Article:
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India Tiger Population Growing Again

March 27, 2011

According to a news report on Saturday, India’s tiger population increased for the first time in decades.

The Indian Express newspaper said that the 2009 to 2010 tiger census for the animals that roam India has jumped to between 1,510 and 1,550 from 1,411 in 2004 through 2005.  

The report came ahead of an international tiger conservation conference due to open on Monday in the Indian capital New Delhi.

India is home to over half of the world’s wild tiger population, but its conservation program has been struggling to halt the tiger’s dwindling numbers.

Tiger conservationists were happy with the news and said the population increase was due to the authorities surveying more areas to conduct the census and creating more tiger reserves.

Tito Joseph, program director at the Wildlife Protection Society of India, told AFP that “the latest census included some of the areas they left out last time because of problems accessing the terrain, like the Sunderbans” which is home to hundreds of tigers.

The Sunderbans mangrove forest sits on the borders of India’s West Bengal state and Bangladesh and lies on the Ganges-Barhmaputra delta.

“They have also set up more tiger reserves. In 2004 there were only 28-33 tiger reserves, now there are 39 reserves, so that’s obviously helped,” Joseph told AFP.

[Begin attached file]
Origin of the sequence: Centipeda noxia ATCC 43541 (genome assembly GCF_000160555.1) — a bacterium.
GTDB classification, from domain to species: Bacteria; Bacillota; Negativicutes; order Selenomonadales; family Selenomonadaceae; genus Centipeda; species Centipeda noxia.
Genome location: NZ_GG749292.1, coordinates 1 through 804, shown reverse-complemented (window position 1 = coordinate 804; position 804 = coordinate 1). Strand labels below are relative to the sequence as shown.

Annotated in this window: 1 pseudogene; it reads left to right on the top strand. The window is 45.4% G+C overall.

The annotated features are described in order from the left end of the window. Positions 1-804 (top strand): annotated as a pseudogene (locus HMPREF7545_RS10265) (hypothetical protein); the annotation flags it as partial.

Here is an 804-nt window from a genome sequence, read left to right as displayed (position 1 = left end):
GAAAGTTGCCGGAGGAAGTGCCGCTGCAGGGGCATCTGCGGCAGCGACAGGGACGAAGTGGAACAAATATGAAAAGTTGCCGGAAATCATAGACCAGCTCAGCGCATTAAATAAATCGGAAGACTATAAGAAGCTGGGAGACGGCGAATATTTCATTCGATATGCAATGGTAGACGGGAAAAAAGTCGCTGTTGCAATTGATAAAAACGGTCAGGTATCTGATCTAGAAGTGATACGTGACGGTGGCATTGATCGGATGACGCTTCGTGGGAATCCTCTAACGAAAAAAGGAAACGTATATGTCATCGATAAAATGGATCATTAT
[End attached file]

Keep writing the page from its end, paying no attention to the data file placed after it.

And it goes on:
“It’s a good strategy, because tigers need space above all, and if you can create inviolate space their numbers will naturally go up,” he said.

The current tiger population remains a long way off the numbers registered in 2002 when about 3,700 tigers were estimated to be alive in the country.

There were about 40,000 tigers in India at the time of independence from Britain in 1947.

Authorities across Asia are battling poachers and other man-made problems like destruction of the tigers’ habitat due to industrial expansion.

A major poacher trafficking route starts in India and ends in China where tiger parts are highly prized as purported cures for a range of ailments and as aphrodisiacs.

“Tiger skins fetch anywhere around 11,000-21,000 US dollars and bones are sold for about 1,000 US dollars in China,” said Rajesh Gopal, chairman of National Tiger Conservation Authority in New Delhi.

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